Lawyers and non-lawyers frequently head communications with the phrase, “without prejudice”.
However for many, there is an assumed magic in these words which are believed to cloak the contents of communications from being relied upon in any dispute either in or outside of Court proceedings. Such assumption is wrong, and both the Manx and English Courts have made this very clear.
Without prejudice is a phrase used in offers made for the purpose of negotiating a settlement or compromise. It is a convenient shorthand for “without prejudice to my/our rights” and it is used in order to guard against any argument by those with whom an argument exists that a concession offered in negotiations constitutes a waiver of a right or an admission of liability, in any legal proceedings.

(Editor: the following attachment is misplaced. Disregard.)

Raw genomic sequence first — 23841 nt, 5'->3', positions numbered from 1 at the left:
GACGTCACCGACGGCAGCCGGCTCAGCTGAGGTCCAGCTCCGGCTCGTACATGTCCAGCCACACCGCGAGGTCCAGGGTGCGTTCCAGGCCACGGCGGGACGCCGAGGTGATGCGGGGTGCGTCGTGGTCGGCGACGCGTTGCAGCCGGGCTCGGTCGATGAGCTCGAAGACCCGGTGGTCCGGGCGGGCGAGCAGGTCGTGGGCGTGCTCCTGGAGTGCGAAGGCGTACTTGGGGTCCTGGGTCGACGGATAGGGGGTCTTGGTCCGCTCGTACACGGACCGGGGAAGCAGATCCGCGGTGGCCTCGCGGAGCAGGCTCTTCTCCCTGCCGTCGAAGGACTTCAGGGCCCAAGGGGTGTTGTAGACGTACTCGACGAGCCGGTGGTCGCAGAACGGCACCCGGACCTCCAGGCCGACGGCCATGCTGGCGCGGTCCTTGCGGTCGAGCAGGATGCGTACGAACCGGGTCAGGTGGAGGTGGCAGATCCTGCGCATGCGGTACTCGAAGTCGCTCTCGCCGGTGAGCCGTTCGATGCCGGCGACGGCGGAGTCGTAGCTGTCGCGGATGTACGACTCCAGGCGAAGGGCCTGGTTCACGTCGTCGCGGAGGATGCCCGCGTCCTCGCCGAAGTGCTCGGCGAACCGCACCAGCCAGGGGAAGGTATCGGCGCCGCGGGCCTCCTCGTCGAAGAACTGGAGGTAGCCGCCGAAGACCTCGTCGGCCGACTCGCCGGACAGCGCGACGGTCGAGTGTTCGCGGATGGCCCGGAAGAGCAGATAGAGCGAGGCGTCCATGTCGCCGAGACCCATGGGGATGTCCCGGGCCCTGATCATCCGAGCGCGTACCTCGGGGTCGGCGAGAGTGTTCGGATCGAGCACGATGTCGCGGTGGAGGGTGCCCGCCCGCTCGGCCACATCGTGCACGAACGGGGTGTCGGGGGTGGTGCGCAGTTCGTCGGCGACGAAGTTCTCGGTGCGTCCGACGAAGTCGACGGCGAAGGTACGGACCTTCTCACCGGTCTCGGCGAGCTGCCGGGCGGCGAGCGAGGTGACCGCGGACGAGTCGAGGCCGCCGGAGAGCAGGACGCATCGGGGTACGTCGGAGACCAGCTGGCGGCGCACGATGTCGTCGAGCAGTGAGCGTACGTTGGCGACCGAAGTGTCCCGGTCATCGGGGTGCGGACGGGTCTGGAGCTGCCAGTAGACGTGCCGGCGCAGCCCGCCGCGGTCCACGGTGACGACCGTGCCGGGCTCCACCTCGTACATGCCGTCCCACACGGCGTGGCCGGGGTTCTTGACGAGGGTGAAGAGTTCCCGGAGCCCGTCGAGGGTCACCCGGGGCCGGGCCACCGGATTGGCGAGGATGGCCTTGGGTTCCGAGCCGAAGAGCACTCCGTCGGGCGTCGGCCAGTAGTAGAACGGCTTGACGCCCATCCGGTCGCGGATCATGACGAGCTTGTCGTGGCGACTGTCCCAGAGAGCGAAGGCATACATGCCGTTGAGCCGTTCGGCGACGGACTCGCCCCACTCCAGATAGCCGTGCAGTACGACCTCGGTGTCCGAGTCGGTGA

The protection conferred by the without prejudice principle means that parties to the without prejudice negotiations may put in evidence in a dispute the content or detail, or the fact that an offer or concession has been made at all. However, as the summary below explains, for the protection of without prejudice to arise, there has to be some form of offer or negotiation content in the body of communication. As with so many general principles, however, as will be seen below, exceptions exist.
Download the full article here: Without prejudice – understanding what it means